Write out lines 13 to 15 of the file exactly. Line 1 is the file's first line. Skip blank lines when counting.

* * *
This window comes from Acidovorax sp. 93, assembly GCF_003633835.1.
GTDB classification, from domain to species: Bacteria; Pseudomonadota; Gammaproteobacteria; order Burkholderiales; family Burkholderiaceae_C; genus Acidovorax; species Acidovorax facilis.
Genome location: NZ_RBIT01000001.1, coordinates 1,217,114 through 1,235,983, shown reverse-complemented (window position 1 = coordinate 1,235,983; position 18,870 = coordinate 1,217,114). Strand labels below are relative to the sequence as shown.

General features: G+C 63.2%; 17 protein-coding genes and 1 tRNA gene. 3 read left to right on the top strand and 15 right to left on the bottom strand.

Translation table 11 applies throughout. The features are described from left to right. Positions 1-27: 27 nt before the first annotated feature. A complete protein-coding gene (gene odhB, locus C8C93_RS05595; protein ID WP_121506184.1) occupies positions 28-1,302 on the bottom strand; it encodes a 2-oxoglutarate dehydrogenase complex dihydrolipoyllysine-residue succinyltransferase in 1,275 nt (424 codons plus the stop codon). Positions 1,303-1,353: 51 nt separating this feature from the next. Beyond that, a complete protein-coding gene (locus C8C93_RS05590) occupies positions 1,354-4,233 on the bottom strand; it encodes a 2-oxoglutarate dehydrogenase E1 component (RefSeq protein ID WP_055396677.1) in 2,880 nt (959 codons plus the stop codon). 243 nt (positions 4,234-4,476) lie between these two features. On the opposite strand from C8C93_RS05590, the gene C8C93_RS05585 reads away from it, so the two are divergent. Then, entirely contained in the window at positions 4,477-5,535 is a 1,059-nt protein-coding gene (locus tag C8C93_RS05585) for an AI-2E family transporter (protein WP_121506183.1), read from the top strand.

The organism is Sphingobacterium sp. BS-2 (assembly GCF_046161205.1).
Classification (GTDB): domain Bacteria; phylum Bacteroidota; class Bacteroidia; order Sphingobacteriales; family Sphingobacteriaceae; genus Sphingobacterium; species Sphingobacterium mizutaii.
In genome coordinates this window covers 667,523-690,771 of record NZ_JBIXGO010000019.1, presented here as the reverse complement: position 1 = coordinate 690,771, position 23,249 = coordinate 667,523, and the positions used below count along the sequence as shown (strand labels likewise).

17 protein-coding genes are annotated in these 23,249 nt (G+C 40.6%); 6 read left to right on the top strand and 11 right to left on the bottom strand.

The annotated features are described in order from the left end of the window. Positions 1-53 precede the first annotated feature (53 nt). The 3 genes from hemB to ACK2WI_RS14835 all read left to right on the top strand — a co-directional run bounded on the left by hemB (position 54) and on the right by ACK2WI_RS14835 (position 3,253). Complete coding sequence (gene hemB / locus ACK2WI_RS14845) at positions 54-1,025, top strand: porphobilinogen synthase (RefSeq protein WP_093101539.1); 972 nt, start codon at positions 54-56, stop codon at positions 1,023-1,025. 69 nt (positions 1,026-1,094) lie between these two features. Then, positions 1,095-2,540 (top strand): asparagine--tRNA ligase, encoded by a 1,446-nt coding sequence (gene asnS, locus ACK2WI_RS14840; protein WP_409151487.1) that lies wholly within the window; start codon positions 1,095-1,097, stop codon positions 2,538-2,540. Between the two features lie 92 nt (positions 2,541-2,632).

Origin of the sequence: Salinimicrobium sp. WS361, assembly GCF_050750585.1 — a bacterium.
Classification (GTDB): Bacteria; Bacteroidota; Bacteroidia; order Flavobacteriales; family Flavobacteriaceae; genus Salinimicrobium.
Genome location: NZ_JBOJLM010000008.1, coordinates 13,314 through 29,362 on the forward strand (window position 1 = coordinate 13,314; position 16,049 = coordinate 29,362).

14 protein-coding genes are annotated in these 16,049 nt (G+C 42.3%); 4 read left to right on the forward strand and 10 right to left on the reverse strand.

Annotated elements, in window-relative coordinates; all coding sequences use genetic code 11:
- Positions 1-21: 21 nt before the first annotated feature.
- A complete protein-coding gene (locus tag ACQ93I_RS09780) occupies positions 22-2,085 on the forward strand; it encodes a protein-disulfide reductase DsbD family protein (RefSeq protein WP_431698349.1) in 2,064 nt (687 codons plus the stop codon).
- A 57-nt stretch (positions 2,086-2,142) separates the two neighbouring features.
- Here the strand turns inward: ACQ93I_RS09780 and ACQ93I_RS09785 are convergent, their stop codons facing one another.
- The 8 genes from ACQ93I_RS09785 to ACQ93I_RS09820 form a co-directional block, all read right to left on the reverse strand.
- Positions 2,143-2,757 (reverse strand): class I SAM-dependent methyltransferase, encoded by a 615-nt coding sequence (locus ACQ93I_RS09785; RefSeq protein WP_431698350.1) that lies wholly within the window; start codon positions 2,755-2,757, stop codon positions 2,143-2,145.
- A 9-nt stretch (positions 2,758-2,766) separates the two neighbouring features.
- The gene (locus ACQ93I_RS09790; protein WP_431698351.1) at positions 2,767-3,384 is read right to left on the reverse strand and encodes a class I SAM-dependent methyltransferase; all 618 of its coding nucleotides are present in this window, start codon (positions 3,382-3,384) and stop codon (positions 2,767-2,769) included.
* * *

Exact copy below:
Genome location: NZ_JBOJLM010000008.1, coordinates 13,314 through 29,362 on the forward strand (window position 1 = coordinate 13,314; position 16,049 = coordinate 29,362).

14 protein-coding genes are annotated in these 16,049 nt (G+C 42.3%); 4 read left to right on the forward strand and 10 right to left on the reverse strand.

Annotated elements, in window-relative coordinates; all coding sequences use genetic code 11: